Earlier I called the navigation system "basic"; that's because it doesn't feature traffic data -- at least, not on its own it doesn't. However, you can gain access to this functionality and others by pairing your Internet-connected smartphone via Bluetooth to open up the Entune app functionality. After connecting and logging in, the Entune system can download traffic updates, sports scores, stock prices, search Bing for local destinations, and stream Pandora Internet radio. I had issues connecting to the Entune service during my week with the Prius Four, but that's just as likely to be the fault of the smartphone I used during testing, which was also curiously unable to connect for Bluetooth audio streaming. This system is essentially the same as the one tested in the 2012 Prius c , so check out that review for more details.

If you want to get fancy, you can add an optional $3,820 Deluxe Solar Roof package which adds a power moonroof with solar-powered ventilation, the premium HDD navigation system which uses a more robust version of the Entune service and SiriusXM satellite connectivity for its traffic, weather, sports, and stocks, and a head-up display (HUD). Also available from Toyota are a bizarre pair of PLUS Appearance and Performance upgrade packages, but I have a feeling that adding 17-inch wheels, a body kit, lower springs, and a rear sway bar to a Prius could only boost the performance from "ugh" to "meh." Our tester was equipped with neither of these packages and came in at a relatively affordable $28,995 (including a $760 destination fee).

In sum

In many ways the Toyota Prius is like the iPhone of the automotive world. Judged by specs alone -- whether you're talking horsepower, screen size, zero-to-60 time, camera megapixels, cornering g-forces, processor speed, or slalom speeds -- neither of these devices (and yes, the Prius really is a device much more than it is a "car") is particularly impressive. The Prius doesn't pack a ton of power; the iPhone's 3.5-inch screen looks a bit small in a world filled with 5-inch phablets. Judge them by user experience, however, and you get a much different picture. The iPhone just works, and so does the Prius. Toyota's hybrid doesn't ask you to do anything special to attain its 50 mpg. Only that you get in, drive, and let the Hybrid Synergy Drive system handle the rest.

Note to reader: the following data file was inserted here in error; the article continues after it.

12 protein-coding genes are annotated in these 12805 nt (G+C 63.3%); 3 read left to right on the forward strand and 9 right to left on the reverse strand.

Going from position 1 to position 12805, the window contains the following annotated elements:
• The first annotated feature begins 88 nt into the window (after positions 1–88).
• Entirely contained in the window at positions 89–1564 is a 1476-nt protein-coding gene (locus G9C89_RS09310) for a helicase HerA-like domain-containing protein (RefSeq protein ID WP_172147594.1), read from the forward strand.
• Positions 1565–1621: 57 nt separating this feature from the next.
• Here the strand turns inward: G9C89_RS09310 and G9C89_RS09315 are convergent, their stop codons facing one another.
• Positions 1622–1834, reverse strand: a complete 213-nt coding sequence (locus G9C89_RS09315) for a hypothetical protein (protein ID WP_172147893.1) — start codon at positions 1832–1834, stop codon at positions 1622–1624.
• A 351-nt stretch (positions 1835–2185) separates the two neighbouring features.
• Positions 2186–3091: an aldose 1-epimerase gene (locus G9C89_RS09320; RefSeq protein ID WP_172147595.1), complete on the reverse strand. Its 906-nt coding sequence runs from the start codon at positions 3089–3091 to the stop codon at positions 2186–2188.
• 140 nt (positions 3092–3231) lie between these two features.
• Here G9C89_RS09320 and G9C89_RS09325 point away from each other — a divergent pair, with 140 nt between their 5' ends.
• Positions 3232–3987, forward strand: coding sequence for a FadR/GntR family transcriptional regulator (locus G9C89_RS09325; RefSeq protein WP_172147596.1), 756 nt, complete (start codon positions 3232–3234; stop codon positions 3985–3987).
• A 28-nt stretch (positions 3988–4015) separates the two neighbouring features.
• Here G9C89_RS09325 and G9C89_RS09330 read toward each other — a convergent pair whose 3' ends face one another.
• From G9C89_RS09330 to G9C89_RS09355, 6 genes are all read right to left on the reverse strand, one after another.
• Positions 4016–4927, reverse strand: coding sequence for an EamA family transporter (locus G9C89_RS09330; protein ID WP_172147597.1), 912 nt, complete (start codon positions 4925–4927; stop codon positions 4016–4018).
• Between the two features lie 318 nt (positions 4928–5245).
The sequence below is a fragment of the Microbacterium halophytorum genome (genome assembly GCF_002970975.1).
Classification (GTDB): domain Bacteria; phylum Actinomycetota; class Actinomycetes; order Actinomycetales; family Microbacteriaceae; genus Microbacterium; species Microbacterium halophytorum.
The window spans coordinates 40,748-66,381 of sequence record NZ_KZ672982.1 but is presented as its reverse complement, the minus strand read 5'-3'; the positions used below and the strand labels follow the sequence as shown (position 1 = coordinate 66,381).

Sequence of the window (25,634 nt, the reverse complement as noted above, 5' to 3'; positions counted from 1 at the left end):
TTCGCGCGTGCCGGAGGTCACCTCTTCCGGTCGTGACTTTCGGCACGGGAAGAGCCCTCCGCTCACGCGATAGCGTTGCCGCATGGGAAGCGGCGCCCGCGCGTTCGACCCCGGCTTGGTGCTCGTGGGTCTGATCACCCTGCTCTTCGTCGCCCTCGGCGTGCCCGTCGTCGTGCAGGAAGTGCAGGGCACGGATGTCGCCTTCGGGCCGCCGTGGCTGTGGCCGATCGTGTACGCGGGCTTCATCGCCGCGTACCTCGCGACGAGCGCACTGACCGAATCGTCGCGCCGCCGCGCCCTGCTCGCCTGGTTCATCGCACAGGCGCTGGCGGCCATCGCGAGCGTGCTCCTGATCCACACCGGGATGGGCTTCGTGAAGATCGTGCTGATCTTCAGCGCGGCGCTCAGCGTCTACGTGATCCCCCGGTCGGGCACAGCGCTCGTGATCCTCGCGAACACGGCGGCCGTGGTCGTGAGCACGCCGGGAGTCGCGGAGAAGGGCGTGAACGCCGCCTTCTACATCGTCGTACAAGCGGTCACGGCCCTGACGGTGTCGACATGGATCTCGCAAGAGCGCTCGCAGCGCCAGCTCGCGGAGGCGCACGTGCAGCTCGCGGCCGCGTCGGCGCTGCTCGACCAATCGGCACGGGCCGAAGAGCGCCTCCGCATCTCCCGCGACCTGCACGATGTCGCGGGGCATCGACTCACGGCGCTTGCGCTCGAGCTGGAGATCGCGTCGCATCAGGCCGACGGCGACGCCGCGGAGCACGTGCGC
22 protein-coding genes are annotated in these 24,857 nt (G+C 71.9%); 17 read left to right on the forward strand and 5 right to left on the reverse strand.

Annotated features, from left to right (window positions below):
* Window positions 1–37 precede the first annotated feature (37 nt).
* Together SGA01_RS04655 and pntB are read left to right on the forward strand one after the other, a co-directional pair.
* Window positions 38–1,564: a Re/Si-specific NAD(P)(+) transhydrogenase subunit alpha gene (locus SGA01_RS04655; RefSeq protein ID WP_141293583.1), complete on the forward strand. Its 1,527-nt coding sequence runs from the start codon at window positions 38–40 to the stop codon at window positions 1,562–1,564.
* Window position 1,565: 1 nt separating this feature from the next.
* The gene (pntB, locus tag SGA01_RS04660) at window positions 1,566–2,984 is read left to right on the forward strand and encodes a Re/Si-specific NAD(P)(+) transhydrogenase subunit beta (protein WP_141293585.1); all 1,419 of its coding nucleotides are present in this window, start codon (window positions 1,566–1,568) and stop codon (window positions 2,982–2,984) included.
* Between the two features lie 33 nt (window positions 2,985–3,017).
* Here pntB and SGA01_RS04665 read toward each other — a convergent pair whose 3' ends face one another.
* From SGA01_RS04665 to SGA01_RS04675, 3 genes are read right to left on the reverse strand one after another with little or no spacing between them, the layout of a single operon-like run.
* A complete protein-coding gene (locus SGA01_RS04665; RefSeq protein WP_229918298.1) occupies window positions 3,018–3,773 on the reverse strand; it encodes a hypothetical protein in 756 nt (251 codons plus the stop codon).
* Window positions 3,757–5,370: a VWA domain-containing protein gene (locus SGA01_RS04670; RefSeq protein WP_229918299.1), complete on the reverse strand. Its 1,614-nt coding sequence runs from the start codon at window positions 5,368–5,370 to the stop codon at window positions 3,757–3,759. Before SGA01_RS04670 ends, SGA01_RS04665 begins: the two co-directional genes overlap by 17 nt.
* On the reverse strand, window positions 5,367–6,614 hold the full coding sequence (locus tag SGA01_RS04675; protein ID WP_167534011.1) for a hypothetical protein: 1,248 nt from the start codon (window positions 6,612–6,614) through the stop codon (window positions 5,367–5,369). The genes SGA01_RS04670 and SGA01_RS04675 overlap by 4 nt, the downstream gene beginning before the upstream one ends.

Tech specs
Model 2012 Toyota Prius
Trim Four
Power train 1.8-liter Toyota Hybrid Synergy Drive
EPA fuel economy 50 city, 48 highway mpg
Observed fuel economy 47.6 mpg
Navigation Basic w/ Entune traffic and weather
Bluetooth phone support yes
Disc player Single-slot CD
MP3 player support Standard analog 3.5mm auxiliary input, USB connection, Bluetooth audio streaming, iPod connection
Other digital audio SiriusXM Satellite Radio
Audio system JBL Green Edge
Driver aids Rear-view camera
Base price $28,235
Price as tested $28,995

Editors' Top Picks

 

ARTICLE DISCUSSION

Conversation powered by Livefyre

Quick Specifications See All

  • Trim levels 4dr
  • Body style Hatchback
  • Available Engine Hybrid
About The Author

Antuan Goodwin gained most of his automotive knowledge the old fashioned way, by turning wrenches in a driveway and picking up speeding tickets. From drivetrain tech and performance to car audio installs and cabin tech, if it's on wheels, Antuan is knowledgeable. Email Antuan, follow him on Twitter, or like him on Facebook. Antuan